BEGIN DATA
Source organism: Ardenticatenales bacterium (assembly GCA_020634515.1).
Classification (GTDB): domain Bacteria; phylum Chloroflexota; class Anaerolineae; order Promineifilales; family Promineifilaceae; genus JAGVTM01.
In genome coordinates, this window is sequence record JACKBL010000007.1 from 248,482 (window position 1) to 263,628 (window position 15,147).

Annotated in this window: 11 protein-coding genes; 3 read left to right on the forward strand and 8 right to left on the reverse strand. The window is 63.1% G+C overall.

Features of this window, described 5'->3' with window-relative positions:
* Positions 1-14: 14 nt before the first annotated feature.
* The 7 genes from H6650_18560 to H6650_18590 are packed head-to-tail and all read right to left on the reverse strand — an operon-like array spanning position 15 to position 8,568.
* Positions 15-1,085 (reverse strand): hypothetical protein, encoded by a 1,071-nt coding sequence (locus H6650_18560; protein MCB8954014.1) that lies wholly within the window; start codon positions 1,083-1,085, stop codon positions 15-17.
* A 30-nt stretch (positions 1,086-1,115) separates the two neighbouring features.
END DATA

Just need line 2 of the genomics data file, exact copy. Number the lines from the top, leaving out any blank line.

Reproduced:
Classification (GTDB): domain Bacteria; phylum Chloroflexota; class Anaerolineae; order Promineifilales; family Promineifilaceae; genus JAGVTM01.